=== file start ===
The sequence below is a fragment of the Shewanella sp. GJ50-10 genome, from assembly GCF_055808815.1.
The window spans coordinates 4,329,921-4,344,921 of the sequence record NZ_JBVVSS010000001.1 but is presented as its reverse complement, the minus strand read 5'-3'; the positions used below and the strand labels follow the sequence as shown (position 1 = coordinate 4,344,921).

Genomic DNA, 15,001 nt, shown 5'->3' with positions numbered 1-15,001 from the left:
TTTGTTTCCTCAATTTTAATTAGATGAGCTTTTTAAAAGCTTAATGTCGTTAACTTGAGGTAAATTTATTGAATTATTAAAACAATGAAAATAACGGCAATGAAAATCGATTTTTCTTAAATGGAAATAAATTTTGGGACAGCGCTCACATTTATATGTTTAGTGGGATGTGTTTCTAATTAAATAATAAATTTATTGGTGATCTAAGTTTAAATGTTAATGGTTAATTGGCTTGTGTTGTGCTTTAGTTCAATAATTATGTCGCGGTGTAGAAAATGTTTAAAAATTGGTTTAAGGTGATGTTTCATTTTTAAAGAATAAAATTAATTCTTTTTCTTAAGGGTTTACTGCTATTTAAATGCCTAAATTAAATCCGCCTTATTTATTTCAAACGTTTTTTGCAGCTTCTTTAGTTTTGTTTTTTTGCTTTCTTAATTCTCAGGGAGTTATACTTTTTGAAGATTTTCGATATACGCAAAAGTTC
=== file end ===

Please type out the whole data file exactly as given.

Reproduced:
The sequence below is a fragment of the Shewanella sp. GJ50-10 genome, from assembly GCF_055808815.1.
The window spans coordinates 4,329,921-4,344,921 of the sequence record NZ_JBVVSS010000001.1 but is presented as its reverse complement, the minus strand read 5'-3'; the positions used below and the strand labels follow the sequence as shown (position 1 = coordinate 4,344,921).

Genomic DNA, 15,001 nt, shown 5'->3' with positions numbered 1-15,001 from the left:
TTTGTTTCCTCAATTTTAATTAGATGAGCTTTTTAAAAGCTTAATGTCGTTAACTTGAGGTAAATTTATTGAATTATTAAAACAATGAAAATAACGGCAATGAAAATCGATTTTTCTTAAATGGAAATAAATTTTGGGACAGCGCTCACATTTATATGTTTAGTGGGATGTGTTTCTAATTAAATAATAAATTTATTGGTGATCTAAGTTTAAATGTTAATGGTTAATTGGCTTGTGTTGTGCTTTAGTTCAATAATTATGTCGCGGTGTAGAAAATGTTTAAAAATTGGTTTAAGGTGATGTTTCATTTTTAAAGAATAAAATTAATTCTTTTTCTTAAGGGTTTACTGCTATTTAAATGCCTAAATTAAATCCGCCTTATTTATTTCAAACGTTTTTTGCAGCTTCTTTAGTTTTGTTTTTTTGCTTTCTTAATTCTCAGGGAGTTATACTTTTTGAAGATTTTCGATATACGCAAAAGTTC